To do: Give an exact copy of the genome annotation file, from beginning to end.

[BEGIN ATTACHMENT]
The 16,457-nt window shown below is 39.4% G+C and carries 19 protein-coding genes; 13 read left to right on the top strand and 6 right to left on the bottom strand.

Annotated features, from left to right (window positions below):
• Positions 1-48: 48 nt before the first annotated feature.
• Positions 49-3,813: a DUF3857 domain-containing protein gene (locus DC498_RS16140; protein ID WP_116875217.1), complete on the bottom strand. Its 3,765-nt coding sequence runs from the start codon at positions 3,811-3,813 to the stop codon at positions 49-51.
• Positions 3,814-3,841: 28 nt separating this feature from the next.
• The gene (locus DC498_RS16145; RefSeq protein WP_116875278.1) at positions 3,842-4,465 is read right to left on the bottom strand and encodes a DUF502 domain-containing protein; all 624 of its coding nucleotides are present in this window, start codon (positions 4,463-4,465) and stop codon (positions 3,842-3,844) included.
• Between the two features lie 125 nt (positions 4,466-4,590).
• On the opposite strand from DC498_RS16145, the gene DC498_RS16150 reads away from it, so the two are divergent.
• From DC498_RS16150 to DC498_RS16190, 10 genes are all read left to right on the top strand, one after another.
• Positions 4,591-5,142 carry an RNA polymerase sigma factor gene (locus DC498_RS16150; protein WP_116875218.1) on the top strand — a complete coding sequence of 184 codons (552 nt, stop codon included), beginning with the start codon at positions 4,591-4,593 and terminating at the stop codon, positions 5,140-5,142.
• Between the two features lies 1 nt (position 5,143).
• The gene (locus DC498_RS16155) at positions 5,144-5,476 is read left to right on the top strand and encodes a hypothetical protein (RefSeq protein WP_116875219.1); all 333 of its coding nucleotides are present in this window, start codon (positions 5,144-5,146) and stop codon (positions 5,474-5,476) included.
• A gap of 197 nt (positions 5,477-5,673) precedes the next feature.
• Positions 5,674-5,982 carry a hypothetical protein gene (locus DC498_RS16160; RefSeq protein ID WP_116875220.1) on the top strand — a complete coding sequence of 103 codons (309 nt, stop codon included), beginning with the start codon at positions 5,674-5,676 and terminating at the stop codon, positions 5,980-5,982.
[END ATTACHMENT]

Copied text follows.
The 16,457-nt window shown below is 39.4% G+C and carries 19 protein-coding genes; 13 read left to right on the top strand and 6 right to left on the bottom strand.

Annotated features, from left to right (window positions below):
• Positions 1-48: 48 nt before the first annotated feature.
• Positions 49-3,813: a DUF3857 domain-containing protein gene (locus DC498_RS16140; protein ID WP_116875217.1), complete on the bottom strand. Its 3,765-nt coding sequence runs from the start codon at positions 3,811-3,813 to the stop codon at positions 49-51.
• Positions 3,814-3,841: 28 nt separating this feature from the next.
• The gene (locus DC498_RS16145; RefSeq protein WP_116875278.1) at positions 3,842-4,465 is read right to left on the bottom strand and encodes a DUF502 domain-containing protein; all 624 of its coding nucleotides are present in this window, start codon (positions 4,463-4,465) and stop codon (positions 3,842-3,844) included.
• Between the two features lie 125 nt (positions 4,466-4,590).
• On the opposite strand from DC498_RS16145, the gene DC498_RS16150 reads away from it, so the two are divergent.
• From DC498_RS16150 to DC498_RS16190, 10 genes are all read left to right on the top strand, one after another.
• Positions 4,591-5,142 carry an RNA polymerase sigma factor gene (locus DC498_RS16150; protein WP_116875218.1) on the top strand — a complete coding sequence of 184 codons (552 nt, stop codon included), beginning with the start codon at positions 4,591-4,593 and terminating at the stop codon, positions 5,140-5,142.
• Between the two features lies 1 nt (position 5,143).
• The gene (locus DC498_RS16155) at positions 5,144-5,476 is read left to right on the top strand and encodes a hypothetical protein (RefSeq protein WP_116875219.1); all 333 of its coding nucleotides are present in this window, start codon (positions 5,144-5,146) and stop codon (positions 5,474-5,476) included.
• A gap of 197 nt (positions 5,477-5,673) precedes the next feature.
• Positions 5,674-5,982 carry a hypothetical protein gene (locus DC498_RS16160; RefSeq protein ID WP_116875220.1) on the top strand — a complete coding sequence of 103 codons (309 nt, stop codon included), beginning with the start codon at positions 5,674-5,676 and terminating at the stop codon, positions 5,980-5,982.